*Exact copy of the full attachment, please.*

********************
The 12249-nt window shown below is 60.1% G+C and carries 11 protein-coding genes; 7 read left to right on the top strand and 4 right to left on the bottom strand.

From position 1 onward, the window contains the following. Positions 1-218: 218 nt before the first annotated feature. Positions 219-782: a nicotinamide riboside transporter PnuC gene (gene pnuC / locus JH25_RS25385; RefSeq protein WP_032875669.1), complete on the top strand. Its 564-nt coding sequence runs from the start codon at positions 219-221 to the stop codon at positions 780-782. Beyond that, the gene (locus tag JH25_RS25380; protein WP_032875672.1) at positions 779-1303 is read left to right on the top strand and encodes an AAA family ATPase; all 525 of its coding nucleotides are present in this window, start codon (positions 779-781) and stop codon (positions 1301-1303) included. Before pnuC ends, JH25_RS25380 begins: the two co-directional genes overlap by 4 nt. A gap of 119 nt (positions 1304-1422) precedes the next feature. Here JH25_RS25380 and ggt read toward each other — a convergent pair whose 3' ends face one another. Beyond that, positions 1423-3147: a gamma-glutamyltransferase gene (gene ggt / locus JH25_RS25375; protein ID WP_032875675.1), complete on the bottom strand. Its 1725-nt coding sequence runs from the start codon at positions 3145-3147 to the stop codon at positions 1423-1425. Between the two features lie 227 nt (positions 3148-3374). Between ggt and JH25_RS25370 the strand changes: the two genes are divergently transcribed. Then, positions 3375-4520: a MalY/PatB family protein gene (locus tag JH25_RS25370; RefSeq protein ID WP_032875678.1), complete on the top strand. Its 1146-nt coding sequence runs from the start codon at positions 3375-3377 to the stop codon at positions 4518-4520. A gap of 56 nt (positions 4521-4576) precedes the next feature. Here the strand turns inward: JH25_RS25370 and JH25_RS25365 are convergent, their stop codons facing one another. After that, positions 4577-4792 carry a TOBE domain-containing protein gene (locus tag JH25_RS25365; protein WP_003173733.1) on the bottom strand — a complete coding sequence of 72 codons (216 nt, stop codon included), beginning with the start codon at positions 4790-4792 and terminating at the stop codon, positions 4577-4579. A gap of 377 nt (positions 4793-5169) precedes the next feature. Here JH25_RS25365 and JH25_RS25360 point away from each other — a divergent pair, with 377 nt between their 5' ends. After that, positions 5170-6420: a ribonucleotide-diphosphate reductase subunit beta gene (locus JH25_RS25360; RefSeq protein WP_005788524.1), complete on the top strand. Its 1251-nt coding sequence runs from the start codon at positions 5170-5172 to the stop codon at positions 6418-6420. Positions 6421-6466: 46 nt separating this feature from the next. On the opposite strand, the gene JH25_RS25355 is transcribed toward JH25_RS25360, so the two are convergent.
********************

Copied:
The 12249-nt window shown below is 60.1% G+C and carries 11 protein-coding genes; 7 read left to right on the top strand and 4 right to left on the bottom strand.

From position 1 onward, the window contains the following. Positions 1-218: 218 nt before the first annotated feature. Positions 219-782: a nicotinamide riboside transporter PnuC gene (gene pnuC / locus JH25_RS25385; RefSeq protein WP_032875669.1), complete on the top strand. Its 564-nt coding sequence runs from the start codon at positions 219-221 to the stop codon at positions 780-782. Beyond that, the gene (locus tag JH25_RS25380; protein WP_032875672.1) at positions 779-1303 is read left to right on the top strand and encodes an AAA family ATPase; all 525 of its coding nucleotides are present in this window, start codon (positions 779-781) and stop codon (positions 1301-1303) included. Before pnuC ends, JH25_RS25380 begins: the two co-directional genes overlap by 4 nt. A gap of 119 nt (positions 1304-1422) precedes the next feature. Here JH25_RS25380 and ggt read toward each other — a convergent pair whose 3' ends face one another. Beyond that, positions 1423-3147: a gamma-glutamyltransferase gene (gene ggt / locus JH25_RS25375; protein ID WP_032875675.1), complete on the bottom strand. Its 1725-nt coding sequence runs from the start codon at positions 3145-3147 to the stop codon at positions 1423-1425. Between the two features lie 227 nt (positions 3148-3374). Between ggt and JH25_RS25370 the strand changes: the two genes are divergently transcribed. Then, positions 3375-4520: a MalY/PatB family protein gene (locus tag JH25_RS25370; RefSeq protein ID WP_032875678.1), complete on the top strand. Its 1146-nt coding sequence runs from the start codon at positions 3375-3377 to the stop codon at positions 4518-4520. A gap of 56 nt (positions 4521-4576) precedes the next feature. Here the strand turns inward: JH25_RS25370 and JH25_RS25365 are convergent, their stop codons facing one another. After that, positions 4577-4792 carry a TOBE domain-containing protein gene (locus tag JH25_RS25365; protein WP_003173733.1) on the bottom strand — a complete coding sequence of 72 codons (216 nt, stop codon included), beginning with the start codon at positions 4790-4792 and terminating at the stop codon, positions 4577-4579. A gap of 377 nt (positions 4793-5169) precedes the next feature. Here JH25_RS25365 and JH25_RS25360 point away from each other — a divergent pair, with 377 nt between their 5' ends. After that, positions 5170-6420: a ribonucleotide-diphosphate reductase subunit beta gene (locus JH25_RS25360; RefSeq protein WP_005788524.1), complete on the top strand. Its 1251-nt coding sequence runs from the start codon at positions 5170-5172 to the stop codon at positions 6418-6420. Positions 6421-6466: 46 nt separating this feature from the next. On the opposite strand, the gene JH25_RS25355 is transcribed toward JH25_RS25360, so the two are convergent.